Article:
An UN-eventful visit

The great hall, when the non great speaker was speaking

The great hall, while the non great speaker was speaking

When Hugo Chávez went to the UN, it used to be an event. The outlandish comandante garnered the world’s attention thanks to the deep pockets he had, and let’s face it, to his God-given talent for hogging the limelight and seizing the media’s attention.

Nicolás Maduro? Not so much.

Aside from a sparsely-attended speech in which the most noteworthy thing he said was that capitalism “has ignored the laws of thermodynamics and entropy” (bringing this little post by Quico to memory), Maduro’s visit has been a bust. No bluster. No brimstone. Even a meeting with chavistas in the South Bronx is barely worth writing about. And let’s not even discuss the fact that the one of the world’s dirtiest gas stations is lecturing people about climate change.

Maduro’s lackluster performance on the world stage mirrors the country’s horrendously downbeat mood. The good times are over. Nobody cares about Venezuela any more, so much so that we’ll make our way to the Security Council and nobody will bother contesting this. We don’t have the deep pockets we used to have. In fact, we may even have to borrow some cash for the cab fare home.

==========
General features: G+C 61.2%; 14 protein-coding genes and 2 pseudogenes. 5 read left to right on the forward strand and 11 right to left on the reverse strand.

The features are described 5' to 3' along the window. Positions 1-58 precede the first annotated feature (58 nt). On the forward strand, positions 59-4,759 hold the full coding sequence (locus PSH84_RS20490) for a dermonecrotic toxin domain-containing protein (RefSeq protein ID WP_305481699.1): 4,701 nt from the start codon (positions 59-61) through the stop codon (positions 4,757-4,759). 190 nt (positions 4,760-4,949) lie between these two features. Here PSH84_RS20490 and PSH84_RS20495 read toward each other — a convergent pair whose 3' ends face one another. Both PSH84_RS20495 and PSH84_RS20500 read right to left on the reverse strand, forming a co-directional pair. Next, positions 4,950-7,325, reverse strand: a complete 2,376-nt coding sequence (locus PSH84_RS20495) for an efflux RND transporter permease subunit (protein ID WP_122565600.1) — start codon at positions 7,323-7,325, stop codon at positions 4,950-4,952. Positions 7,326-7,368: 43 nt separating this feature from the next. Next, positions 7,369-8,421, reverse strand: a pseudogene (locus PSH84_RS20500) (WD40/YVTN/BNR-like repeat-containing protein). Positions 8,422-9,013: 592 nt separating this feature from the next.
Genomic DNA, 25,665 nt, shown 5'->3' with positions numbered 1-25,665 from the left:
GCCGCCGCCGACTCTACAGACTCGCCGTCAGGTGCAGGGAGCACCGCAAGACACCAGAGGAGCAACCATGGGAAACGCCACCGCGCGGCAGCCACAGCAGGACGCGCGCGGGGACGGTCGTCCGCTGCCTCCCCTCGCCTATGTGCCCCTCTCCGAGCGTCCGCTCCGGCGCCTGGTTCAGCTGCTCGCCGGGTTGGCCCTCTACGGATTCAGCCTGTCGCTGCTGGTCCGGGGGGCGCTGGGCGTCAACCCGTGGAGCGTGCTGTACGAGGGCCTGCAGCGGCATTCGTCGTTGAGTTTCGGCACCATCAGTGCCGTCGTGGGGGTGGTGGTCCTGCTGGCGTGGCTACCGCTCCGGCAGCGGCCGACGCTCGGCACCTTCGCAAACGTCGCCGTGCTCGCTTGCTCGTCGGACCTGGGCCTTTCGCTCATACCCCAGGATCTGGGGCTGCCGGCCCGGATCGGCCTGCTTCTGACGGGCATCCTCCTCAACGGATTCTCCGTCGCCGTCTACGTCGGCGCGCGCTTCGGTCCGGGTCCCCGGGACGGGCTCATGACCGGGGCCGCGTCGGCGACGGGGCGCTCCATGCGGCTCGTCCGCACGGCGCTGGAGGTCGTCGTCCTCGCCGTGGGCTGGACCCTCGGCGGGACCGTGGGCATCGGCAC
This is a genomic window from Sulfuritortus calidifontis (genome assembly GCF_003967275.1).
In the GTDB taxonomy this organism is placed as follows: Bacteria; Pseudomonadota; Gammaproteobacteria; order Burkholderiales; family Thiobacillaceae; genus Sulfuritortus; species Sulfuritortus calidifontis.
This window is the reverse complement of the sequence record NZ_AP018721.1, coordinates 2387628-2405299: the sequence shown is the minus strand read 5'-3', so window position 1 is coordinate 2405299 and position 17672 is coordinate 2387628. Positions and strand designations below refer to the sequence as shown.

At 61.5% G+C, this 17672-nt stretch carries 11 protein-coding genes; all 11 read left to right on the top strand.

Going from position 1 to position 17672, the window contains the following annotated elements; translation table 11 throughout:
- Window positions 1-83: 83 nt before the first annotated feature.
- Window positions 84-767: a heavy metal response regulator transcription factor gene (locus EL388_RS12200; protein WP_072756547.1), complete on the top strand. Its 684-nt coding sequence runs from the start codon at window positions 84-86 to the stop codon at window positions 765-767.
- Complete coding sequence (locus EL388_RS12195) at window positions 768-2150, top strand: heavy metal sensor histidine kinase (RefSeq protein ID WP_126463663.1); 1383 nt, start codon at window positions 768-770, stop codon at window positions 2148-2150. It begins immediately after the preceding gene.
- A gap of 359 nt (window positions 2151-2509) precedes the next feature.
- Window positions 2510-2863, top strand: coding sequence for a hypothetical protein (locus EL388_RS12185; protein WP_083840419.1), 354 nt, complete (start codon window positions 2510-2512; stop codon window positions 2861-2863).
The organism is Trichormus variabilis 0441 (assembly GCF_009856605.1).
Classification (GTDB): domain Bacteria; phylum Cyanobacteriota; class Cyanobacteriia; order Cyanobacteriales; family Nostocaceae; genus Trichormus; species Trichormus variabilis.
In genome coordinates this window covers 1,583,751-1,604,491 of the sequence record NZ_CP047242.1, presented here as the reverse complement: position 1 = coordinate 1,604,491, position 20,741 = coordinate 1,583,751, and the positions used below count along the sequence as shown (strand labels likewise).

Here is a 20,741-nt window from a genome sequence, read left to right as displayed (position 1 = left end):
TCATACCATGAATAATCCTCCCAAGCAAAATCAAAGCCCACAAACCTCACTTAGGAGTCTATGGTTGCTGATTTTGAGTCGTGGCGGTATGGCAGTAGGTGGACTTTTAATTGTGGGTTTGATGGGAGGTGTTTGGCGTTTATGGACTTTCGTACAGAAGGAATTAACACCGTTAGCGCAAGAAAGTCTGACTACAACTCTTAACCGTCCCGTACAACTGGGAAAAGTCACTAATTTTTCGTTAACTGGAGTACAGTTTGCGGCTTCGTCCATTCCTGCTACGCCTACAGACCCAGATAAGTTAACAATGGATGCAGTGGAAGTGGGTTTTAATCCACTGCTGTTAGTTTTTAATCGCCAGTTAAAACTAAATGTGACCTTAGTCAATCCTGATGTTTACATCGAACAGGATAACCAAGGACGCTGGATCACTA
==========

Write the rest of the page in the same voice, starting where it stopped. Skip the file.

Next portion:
The world is looking at us with a mix of embarassment and contempt, like one does with alcoholic waking up with an 11 am hangover, wondering “did I really have a good time with this person last night?” Frankly, the world simply wishes we would just go away, that the socialist experiment dies its inevitable death already so they can all move on.

When Chávez spoke at the UN, he made history. When Maduro speaks, it’s just one more selfie for Cilia.

23 thoughts on “An UN-eventful visit


    “A World Bank arbitration court ruled that Venezuela must pay $740 million to Gold Reserve Inc. (GDRZF) for taking its Brisas gold and copper project in 2008.

    The South American country must honor ICSID rulings to avoid default of sovereign bonds, according to Joe Kogan, an analyst at the Bank of Nova Scotia.”

    Can anyone explain to me why the first of 20+ cases (of over $30 billion) before the ICSID would result in a sovereign bond default if not paid?

    Is there language in the bond contracts that declares this a sovereign debt default?
    If so, has every analyst that says default will (may) not happen completely wrong? There is no way in hell Venezuela will pay them (followed by Exxon, Conoco,etc.). But is this default when they do not get paid?